That is particularly true for United, which had a history of sour labor relations, and Continental, long considered one of the nation’s best-run airlines.

“You know, the cultural change takes time,” Mr. Smisek said. “And people resist change. People are sort of set in their ways.”

He added the airline was now intent on providing better operational performance and consistently good customer service. “And there are people who don’t like that,” he said. “I understand that. What I want is those people to either change or leave.”

There are few lasting advantages in the airline business. Airlines can easily match what rivals are doing, whether by lowering fares, buying new planes or installing new features on their aircraft. But United insists that its network remains its most resilient strength and will help it attract more passengers.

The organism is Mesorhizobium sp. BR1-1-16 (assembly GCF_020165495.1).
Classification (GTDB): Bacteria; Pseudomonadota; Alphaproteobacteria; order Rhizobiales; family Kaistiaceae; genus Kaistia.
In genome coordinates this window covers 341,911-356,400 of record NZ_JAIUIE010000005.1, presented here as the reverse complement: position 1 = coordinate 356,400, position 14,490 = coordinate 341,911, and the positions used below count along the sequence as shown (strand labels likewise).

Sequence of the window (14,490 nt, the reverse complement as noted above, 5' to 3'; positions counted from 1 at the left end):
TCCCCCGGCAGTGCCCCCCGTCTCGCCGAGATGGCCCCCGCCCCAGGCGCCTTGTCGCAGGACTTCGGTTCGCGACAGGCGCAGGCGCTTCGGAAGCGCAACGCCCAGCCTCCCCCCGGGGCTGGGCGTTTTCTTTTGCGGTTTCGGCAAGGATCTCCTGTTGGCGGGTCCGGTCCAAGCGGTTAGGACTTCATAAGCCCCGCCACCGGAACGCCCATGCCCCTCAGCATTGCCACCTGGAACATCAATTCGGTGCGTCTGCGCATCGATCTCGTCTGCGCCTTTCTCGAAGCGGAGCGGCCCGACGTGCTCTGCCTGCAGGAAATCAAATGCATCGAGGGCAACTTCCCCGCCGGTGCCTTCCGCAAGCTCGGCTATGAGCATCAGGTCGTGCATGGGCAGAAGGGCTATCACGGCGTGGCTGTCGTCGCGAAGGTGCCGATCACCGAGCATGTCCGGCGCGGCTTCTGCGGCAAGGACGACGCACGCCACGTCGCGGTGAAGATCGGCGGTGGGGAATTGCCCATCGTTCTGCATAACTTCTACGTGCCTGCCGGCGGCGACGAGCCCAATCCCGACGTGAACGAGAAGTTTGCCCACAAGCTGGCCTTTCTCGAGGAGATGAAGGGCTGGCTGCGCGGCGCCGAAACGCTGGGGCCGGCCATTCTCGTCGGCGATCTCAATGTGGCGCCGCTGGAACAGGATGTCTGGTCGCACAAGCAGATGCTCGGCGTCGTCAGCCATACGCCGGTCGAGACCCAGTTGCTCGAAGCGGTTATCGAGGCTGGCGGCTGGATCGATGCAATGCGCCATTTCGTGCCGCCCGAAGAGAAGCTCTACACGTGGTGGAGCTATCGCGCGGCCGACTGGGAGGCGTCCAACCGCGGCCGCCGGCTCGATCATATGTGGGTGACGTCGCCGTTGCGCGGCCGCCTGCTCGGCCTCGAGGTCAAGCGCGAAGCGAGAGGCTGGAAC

The carrier’s dominant market share at Newark Liberty International Airport, for instance, appears unassailable and provides a formidable gateway to the New York and East Coast markets. United’s Houston hub is a major jumping point to Latin America. And United is the biggest carrier in San Francisco, giving it an advantage in the Pacific, where it is the biggest American carrier.

United is counting on new planes to make a difference in coming years. It has made a big bet by ordering 270 planes over the next decade, including 50 Boeing 787s and 25 Airbus A350s.

The 787’s long-range ability and relatively smaller size will allow United to add new direct service between cities that did not have enough traffic to justify bigger planes like the Boeing 777. Its 787s will fly between Houston and Lagos, Nigeria, starting in January, followed by service from Denver to Tokyo’s Narita airport in March, and from Los Angeles to Tokyo and Shanghai.